SPONSORED | The Gauteng department of human settlements, together with the Gauteng Partnership Fund,.
"The communication was flawed. There was less consultation than we would have liked," CEO Babalwa Ngonyama told the advisory panel on e-tolling and its socio-economic impact in Midrand.
BBC policy head Pule Mokoena told the panel: "I think the view is broadly, it was flawed. Maybe a number of constituencies weren't consulted or were not given enough time. It could have been done better."
He said if Sanral had talked to the public in a non-confrontational way and addressed all issues around e-tolling, it would comply with the system.
Asked by the panel about the SA National Roads Agency Limited's claim that 82 percent of motorists paid less than R100 a month in e-toll costs, Mokoena said this was "surprising".
"We don't have a breakdown if it's private or business. We need to have a breakdown," he said.
The council noted the benefits the improvements to Gauteng's freeways had brought, such as a reduction in intolerance and stress on the roads, which had a positive impact at home and in the workplace.
However, the BBC felt the billing model needed to be replaced as the costs of e-tolling appeared high for Gauteng residents.
Ngonyama said: "We would suggest the fuel levy, which would work much better than the e-tolling system.
"It spreads the burden, it actually becomes longer-term and is limited in costs."
Other funding options the BBC proposed were to keep the current system, but lower costs over a longer period of time, or subsidise the e-toll system.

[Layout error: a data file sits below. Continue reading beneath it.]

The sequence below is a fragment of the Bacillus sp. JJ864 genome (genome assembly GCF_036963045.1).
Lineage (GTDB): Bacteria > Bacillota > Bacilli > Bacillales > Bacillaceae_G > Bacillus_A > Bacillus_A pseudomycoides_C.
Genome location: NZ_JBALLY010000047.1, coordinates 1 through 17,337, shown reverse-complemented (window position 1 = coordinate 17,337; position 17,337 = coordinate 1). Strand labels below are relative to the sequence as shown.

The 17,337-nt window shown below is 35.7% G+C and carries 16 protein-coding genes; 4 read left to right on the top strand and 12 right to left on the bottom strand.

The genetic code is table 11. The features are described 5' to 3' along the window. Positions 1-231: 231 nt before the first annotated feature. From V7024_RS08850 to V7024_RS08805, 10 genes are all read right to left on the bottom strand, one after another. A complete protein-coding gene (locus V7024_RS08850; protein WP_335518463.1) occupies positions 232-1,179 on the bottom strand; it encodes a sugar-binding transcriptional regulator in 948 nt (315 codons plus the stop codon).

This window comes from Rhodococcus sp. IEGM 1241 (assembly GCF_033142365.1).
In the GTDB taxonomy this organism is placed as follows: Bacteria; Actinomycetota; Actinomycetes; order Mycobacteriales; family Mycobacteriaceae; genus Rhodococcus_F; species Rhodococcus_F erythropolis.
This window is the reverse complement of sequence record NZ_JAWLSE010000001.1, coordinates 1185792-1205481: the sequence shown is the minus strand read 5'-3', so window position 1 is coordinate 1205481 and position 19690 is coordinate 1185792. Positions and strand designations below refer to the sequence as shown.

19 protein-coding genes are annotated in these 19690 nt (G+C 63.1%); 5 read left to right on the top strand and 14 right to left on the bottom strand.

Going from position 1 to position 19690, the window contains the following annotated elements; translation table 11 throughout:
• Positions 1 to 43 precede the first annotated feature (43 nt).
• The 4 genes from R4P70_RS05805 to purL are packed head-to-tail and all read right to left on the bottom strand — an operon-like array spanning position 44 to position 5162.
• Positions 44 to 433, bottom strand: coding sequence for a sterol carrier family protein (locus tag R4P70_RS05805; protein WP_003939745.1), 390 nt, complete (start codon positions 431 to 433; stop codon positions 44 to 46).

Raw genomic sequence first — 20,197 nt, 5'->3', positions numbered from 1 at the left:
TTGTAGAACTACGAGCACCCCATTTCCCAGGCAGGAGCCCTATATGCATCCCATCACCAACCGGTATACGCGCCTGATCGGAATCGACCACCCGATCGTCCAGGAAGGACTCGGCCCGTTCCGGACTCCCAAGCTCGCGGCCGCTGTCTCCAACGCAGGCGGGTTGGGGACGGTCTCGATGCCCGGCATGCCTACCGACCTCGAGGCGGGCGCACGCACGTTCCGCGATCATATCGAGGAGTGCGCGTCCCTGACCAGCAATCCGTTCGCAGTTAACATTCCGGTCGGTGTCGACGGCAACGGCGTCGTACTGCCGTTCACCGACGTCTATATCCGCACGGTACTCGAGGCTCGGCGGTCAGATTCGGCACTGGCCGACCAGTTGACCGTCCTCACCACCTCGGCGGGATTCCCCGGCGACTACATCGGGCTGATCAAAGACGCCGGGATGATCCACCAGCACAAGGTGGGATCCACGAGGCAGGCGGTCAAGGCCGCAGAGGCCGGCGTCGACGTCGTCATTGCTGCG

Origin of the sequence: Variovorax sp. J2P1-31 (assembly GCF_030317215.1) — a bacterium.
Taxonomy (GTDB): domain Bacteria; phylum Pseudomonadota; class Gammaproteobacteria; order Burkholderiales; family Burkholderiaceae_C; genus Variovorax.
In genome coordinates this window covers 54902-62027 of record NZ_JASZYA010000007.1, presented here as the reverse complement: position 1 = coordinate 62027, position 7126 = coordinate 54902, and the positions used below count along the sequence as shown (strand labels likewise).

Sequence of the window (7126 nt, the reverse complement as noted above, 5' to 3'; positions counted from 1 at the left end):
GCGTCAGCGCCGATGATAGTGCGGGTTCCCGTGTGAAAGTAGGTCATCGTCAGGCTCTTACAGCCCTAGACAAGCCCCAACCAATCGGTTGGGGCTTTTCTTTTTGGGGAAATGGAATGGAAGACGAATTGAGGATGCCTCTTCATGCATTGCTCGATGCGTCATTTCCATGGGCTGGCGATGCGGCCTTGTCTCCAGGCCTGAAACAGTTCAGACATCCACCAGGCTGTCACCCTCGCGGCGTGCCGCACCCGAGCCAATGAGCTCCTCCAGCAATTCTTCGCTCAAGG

Ngonyama said South Africa had always shared infrastructure development, so the costs of Gauteng's highways should be shared as well.
"Gauteng is carrying a whole lot of costs that do not necessarily belong in Gauteng," she said.
The costs of e-tolls particularly affected small and medium enterprises, which did not have the resources of large companies.
"They do need the support so they actually prosper," she said.
To this end the BBC wanted small and medium enterprises to be added to the e-toll exclusion list.
Ngonyama suggested that public-private partnerships could play a greater role in infrastructure development.
This would result in more efficiency, and business would know exactly the costs being dealt with.
The panel is focusing on the implications and perceptions of financing the Gauteng Freeway Improvement Project (GFIP) and e-tolls.
The panel will consult organisations and individuals over a month.
Organisations were invited to make submissions on the economic, social, and environmental impacts of the GFIP and e-tolls, and how e-tolling's costs and benefits were distributed across society and the economy.
The panel was expected to report to premier David Makhura at the end of November.